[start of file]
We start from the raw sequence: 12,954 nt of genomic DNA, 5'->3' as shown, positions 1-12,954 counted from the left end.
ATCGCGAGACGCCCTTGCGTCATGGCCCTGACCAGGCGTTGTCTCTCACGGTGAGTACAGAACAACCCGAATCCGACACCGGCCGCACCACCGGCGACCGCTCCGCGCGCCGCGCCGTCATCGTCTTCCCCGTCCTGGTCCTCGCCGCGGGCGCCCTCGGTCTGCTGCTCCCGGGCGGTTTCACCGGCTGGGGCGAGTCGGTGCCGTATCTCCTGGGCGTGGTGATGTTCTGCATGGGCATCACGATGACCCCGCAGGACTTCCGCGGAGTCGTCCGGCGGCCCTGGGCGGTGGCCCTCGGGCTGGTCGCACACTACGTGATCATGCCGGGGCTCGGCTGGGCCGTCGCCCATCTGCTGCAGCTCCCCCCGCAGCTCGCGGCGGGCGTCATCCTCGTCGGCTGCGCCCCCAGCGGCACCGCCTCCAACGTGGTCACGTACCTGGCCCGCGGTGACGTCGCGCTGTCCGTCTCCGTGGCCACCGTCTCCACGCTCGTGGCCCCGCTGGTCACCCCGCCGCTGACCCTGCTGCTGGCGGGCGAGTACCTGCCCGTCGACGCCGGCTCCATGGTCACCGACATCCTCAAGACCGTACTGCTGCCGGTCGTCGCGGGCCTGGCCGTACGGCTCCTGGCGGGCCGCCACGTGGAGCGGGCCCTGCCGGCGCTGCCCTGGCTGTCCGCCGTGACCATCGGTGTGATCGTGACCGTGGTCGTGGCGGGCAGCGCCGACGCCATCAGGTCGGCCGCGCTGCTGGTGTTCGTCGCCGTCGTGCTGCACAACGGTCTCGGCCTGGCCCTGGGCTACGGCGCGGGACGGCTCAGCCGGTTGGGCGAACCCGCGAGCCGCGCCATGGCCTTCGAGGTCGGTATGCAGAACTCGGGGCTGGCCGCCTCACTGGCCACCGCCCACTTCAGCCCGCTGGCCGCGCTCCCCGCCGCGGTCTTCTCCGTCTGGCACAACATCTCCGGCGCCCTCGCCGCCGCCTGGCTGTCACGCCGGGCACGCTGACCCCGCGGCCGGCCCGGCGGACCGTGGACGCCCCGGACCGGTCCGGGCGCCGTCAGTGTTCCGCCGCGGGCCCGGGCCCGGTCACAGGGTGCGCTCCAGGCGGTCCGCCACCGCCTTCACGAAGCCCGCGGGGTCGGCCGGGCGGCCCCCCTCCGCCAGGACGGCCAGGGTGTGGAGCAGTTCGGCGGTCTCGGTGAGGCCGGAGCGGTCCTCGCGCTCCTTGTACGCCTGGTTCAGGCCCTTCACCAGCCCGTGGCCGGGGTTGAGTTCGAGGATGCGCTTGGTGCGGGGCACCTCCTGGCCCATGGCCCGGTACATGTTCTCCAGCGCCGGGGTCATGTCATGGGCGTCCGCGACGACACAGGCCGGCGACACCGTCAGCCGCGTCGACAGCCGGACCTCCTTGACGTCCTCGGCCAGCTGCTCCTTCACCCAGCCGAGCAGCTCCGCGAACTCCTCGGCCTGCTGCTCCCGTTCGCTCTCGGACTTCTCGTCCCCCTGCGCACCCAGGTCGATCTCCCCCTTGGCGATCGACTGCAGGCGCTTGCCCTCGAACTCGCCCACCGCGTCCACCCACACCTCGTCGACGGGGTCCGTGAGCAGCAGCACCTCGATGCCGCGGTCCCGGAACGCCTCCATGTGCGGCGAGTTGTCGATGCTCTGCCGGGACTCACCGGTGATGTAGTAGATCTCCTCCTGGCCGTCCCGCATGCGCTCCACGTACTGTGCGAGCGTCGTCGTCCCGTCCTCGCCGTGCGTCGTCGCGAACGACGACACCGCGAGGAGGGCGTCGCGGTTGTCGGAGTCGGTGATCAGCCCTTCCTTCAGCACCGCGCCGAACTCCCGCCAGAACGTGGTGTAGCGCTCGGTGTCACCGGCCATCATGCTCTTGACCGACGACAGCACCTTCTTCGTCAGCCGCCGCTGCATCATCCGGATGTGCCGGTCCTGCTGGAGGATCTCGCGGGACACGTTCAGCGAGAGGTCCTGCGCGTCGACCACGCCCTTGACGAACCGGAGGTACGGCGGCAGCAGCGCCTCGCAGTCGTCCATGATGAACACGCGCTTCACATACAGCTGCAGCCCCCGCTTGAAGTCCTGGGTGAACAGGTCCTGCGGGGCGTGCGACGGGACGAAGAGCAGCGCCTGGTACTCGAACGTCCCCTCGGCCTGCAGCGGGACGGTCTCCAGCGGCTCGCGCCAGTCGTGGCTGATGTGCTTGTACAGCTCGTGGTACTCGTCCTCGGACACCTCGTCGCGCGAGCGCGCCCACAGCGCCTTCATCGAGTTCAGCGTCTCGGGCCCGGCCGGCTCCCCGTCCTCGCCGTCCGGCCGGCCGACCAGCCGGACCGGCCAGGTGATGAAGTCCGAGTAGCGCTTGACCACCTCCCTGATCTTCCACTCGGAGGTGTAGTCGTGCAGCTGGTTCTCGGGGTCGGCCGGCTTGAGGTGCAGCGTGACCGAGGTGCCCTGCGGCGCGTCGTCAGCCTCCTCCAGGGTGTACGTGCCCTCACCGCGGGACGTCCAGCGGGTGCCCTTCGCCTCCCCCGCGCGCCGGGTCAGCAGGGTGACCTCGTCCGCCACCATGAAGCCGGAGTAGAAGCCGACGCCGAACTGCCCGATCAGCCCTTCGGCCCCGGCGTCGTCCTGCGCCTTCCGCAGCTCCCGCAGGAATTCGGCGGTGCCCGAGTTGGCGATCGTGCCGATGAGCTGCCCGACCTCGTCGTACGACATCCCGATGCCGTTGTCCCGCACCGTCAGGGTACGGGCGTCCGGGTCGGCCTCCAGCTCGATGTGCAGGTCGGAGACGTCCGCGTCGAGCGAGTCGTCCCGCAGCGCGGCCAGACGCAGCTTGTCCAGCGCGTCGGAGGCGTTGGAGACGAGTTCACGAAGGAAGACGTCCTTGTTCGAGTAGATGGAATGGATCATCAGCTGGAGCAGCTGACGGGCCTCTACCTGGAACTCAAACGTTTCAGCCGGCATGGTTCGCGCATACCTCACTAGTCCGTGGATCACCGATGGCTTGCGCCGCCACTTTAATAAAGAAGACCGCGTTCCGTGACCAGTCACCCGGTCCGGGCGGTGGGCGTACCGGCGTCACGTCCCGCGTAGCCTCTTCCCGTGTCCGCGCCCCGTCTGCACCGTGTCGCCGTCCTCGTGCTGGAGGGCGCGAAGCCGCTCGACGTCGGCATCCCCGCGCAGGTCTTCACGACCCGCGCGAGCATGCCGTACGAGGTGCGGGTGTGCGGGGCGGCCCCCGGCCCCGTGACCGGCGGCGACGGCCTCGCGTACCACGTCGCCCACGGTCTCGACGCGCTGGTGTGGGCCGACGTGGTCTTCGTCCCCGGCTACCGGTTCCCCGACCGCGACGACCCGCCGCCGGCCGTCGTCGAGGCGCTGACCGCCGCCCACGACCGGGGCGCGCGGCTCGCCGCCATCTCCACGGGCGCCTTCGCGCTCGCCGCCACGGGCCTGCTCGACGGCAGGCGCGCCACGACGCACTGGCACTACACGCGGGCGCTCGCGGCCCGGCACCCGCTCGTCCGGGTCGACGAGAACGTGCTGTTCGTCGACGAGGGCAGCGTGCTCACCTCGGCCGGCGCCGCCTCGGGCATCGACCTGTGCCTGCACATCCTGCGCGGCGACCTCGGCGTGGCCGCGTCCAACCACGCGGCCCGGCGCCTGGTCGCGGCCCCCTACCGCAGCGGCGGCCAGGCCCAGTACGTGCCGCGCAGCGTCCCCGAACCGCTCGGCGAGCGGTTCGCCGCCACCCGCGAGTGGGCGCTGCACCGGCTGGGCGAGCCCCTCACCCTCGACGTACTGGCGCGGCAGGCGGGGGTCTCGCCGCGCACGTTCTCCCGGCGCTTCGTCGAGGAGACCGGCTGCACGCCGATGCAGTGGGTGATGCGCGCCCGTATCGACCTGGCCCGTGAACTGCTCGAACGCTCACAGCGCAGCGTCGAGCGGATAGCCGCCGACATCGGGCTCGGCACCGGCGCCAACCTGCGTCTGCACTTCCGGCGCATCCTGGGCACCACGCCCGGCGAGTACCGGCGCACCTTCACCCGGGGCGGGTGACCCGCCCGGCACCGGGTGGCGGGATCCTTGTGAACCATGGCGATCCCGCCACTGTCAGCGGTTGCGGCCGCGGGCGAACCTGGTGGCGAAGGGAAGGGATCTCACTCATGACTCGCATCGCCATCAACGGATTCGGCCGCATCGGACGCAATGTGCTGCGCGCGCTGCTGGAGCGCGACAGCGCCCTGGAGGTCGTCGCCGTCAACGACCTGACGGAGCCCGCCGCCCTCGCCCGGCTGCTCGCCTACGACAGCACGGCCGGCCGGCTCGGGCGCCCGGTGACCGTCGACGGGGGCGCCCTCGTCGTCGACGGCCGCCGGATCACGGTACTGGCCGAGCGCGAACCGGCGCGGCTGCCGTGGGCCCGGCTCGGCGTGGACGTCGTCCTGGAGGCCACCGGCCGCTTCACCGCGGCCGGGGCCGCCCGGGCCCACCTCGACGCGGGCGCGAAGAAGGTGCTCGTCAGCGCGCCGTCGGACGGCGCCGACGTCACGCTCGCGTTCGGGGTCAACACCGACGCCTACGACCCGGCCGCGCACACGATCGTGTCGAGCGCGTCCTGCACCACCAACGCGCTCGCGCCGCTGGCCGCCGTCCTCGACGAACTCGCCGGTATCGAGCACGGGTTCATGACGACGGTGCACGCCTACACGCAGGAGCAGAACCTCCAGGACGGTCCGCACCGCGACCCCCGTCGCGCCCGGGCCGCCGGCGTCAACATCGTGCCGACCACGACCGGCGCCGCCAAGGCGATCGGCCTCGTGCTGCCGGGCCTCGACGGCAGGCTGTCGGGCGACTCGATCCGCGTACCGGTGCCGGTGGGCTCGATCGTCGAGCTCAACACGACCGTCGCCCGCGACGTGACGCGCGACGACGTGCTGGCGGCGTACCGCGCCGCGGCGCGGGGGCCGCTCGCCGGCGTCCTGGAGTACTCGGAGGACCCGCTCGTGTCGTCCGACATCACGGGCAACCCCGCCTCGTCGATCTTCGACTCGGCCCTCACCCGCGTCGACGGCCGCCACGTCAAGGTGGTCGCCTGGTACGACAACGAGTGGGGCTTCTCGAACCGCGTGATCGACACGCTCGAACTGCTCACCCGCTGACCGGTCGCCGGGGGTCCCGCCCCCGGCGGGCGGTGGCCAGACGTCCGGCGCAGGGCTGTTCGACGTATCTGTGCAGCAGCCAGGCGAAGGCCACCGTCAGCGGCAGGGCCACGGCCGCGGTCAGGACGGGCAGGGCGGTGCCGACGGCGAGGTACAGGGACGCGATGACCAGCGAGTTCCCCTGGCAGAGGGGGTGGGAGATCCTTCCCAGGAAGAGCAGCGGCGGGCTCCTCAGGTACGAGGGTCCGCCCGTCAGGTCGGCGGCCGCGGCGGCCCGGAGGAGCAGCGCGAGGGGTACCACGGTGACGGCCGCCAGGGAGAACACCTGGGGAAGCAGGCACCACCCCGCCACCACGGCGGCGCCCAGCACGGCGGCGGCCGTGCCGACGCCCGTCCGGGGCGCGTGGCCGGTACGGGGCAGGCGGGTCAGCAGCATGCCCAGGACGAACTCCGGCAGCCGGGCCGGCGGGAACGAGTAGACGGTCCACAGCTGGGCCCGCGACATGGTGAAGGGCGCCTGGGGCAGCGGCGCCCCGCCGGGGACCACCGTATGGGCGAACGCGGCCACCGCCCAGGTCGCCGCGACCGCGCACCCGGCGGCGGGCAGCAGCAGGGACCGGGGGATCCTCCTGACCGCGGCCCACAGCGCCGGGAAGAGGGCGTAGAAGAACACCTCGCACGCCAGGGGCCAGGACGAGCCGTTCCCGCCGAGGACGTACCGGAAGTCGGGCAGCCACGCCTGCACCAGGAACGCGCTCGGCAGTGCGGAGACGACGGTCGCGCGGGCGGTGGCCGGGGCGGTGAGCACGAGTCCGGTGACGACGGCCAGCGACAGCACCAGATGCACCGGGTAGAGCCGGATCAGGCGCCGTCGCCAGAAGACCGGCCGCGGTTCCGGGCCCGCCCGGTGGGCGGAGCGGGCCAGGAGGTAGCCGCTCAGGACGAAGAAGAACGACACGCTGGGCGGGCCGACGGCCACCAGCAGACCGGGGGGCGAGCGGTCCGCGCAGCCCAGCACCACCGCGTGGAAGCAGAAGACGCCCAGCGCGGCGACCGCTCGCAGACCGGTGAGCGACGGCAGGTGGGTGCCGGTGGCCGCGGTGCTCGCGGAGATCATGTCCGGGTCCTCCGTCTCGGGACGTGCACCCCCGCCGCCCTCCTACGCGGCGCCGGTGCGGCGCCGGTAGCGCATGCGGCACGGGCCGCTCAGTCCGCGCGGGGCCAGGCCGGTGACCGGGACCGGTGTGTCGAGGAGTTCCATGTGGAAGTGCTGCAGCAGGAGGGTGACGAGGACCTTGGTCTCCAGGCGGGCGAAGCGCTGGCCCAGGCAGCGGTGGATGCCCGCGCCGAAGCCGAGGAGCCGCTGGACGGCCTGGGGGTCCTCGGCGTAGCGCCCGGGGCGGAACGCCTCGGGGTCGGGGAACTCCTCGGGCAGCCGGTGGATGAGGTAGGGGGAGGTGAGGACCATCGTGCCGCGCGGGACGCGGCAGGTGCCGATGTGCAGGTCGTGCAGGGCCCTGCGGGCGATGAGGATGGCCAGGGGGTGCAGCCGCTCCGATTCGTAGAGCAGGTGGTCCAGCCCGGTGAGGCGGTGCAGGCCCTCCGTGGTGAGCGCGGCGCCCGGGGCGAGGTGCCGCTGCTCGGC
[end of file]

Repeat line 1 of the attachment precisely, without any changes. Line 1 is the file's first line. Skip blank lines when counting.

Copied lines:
We start from the raw sequence: 12,954 nt of genomic DNA, 5'->3' as shown, positions 1-12,954 counted from the left end.